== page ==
AI is at the vanguard of disruptive developments across all sectors of the economy, including those revolving around creativity. From systems that beat expert players at games of chance and strategy to solutions that detect written tones and non-verbal cues, AI is rapidly gaining contextual, situational, and emotional awareness.
This shift is allowing AI to expand its horizons, disrupting imagination-driven activities such as creative writing, music composition, and visual arts.
In 2019, the Russian Direct Investment Fund (RDIF) and the State Hermitage Museum in St Petersburg held Russia’s first major international art exhibition featuring AI-created artworks that question the very notion of creative intelligence and expression.
The exhibition is also one of the first attempts to properly explore the use of AI in art, and was intended, in the words of State Hermitage CEO Mikhail Piotrovsky, to demonstrate “how modern technology can be made more human.”
Using algorithms to mimic human creativity
Artists at the exhibition used an assortment of AI-derived techniques and technologies, but a common trait was the use of Generative-Adversarial Network (GAN) algorithms. GAN algorithms were designed in 2014, and are growing in use in fashion, astronomy, and aeronautics for their ability to reliably predict and synthesize images using training data.
In the art sector, they were notably used in the generation of the Portrait of Edmond Belamy, which in 2018 became the first ever AI-generated piece of artwork to be auctioned at Christie’s auction house – for USD432,500.
The basic principle of a GAN algorithm is that it relies on two AI networks that compete with one another – a generative versus a discriminative network. Both networks are trained on a shared set of image-based training data, after which the generative network is tasked with creating new images that the discriminative network must identify and eliminate.
The discriminative network thus becomes a training device for the generative network, which learns when an image it creates is not identified by the discriminative network and adjusts its generative algorithm to achieve more consistent results.
GAN algorithms enable machines to mimic human imagination and critical thinking by forcing them to learn from failed attempts and find new approaches to address parameters established by their programmers.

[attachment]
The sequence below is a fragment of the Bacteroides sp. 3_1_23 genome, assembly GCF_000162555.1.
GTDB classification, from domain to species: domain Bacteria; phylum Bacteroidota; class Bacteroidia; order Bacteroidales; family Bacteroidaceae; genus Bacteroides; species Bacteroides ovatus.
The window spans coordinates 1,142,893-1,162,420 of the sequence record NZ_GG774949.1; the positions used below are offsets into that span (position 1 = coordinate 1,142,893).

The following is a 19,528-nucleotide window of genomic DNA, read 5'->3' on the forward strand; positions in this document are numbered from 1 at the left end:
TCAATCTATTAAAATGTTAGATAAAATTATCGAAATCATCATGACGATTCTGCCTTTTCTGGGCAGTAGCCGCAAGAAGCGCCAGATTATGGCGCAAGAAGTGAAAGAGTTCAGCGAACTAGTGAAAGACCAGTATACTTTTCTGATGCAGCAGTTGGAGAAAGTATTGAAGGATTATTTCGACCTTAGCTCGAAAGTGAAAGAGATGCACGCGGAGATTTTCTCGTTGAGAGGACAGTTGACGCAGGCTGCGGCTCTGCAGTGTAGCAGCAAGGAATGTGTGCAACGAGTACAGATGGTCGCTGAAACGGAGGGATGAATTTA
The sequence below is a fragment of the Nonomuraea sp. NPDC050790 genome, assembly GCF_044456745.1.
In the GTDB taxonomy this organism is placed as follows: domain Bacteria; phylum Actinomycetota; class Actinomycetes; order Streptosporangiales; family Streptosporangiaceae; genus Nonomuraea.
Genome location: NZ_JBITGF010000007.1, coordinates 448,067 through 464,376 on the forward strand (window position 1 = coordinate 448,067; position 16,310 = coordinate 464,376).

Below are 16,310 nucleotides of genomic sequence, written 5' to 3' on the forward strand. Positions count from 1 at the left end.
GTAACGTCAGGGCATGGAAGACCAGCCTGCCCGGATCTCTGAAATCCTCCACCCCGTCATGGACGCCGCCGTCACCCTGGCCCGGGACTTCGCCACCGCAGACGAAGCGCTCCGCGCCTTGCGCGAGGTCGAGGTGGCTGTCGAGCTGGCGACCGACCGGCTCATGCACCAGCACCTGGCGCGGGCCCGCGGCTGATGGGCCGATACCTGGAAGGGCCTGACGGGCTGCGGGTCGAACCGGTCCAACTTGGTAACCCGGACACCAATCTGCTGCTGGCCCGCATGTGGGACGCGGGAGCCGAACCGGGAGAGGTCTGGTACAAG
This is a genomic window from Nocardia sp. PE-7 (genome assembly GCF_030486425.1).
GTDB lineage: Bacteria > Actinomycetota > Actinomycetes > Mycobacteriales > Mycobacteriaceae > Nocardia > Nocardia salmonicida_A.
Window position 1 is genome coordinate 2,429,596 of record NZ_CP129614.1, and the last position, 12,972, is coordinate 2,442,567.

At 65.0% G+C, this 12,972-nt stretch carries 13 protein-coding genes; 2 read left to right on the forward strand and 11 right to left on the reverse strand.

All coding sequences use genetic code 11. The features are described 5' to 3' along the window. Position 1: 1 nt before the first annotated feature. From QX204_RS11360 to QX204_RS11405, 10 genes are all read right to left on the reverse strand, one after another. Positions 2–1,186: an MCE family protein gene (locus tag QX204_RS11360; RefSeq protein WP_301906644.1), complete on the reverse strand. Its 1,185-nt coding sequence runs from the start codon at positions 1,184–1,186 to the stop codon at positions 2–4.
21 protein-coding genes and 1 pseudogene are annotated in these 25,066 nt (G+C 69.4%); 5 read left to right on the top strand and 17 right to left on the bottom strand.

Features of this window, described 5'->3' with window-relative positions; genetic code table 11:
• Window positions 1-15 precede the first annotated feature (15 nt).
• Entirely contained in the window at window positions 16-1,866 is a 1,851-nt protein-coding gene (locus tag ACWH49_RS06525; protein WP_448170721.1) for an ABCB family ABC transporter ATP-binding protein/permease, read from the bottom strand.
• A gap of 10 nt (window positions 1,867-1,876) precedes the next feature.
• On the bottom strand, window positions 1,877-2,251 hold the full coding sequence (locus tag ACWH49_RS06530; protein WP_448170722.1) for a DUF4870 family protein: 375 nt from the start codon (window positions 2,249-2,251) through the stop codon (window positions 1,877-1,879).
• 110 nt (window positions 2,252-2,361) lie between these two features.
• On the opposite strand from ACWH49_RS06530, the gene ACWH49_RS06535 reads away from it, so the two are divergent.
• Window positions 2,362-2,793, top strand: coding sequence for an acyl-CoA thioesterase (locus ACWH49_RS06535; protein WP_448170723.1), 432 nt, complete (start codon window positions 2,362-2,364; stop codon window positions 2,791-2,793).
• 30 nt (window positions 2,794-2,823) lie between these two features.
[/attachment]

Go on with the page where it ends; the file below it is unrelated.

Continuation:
AI-powered intercultural exchange
Represented at the event were AI artists from around the world, including the People’s Republic of China, France, Germany, Italy, Japan, Russia, Saudi Arabia, and Turkey. Each artist, or team of artists, brought with them new and unique expressions of AI-powered art, which were each often inflected by distinct cultural traditions.
Paris-based AI art group Obvious Art three portraits developed by training GAN algorithms on 15,000 paintings from the 14th to 19th centuries. Saudi artist Lulwah Al Homoud conceptualized an AI art piece centered around the core thematic element of the Arabic alphabet. Being and Existence addresses the relationship between language and emotion by using an AI algorithm to develop an abstract variation of Arabic.
Drawing inspiration from disparate aspects of European art and architecture, Italy’s Davide Quayola and Turkey’s Refik Anadol brought imaginative GAN algorithm-based installations. Quayola’s work sought to represent the AI “view” of French impressionist paintings, while Anadol’s Machine hallucinations was created by training an advanced GAN algorithm on over 100,000 photographs of Gothic and modern architecture.
Also represented was the People’s Republic of China’s Sun Xun, who trained an AI to create an animated film called Time Spy by exposing it to images of 10,000 hand-carved wood-cut images. This drew on both the artist’s affinity for the woodcutting traditions native to the People’s Republic of China itself, as well as the European woodcutting traditions established by the German Renaissance artist Albrecht Dürer.
Opening new horizons for AI
GAN algorithms are a powerful indication of AI research going well beyond traditional scientific and economic boundaries, enabling major advancements in human-like behaviors and characteristics.
The fact that AI-enabled art can be showcased and appreciated proves that AI can be much more than just a productivity-enhancing tool; it can contribute to facilitating human expression and communication across cultural and linguistic boundaries.
More broadly, the very existence of such an endeavor suggests that the general public may be warming to the idea of AI being more present in different facets of their lives.
Indeed, a major barrier to wider adoption of AI in mainstream applications has been users’ reluctance to integrate something they perceive as “impenetrable” into their day-to-day activities. In this context, it may very well be that the more situationally aware and emotionally reactive AI becomes, the easier it will be for people to accept and trust the wide range of AI-enabled systems currently in the making.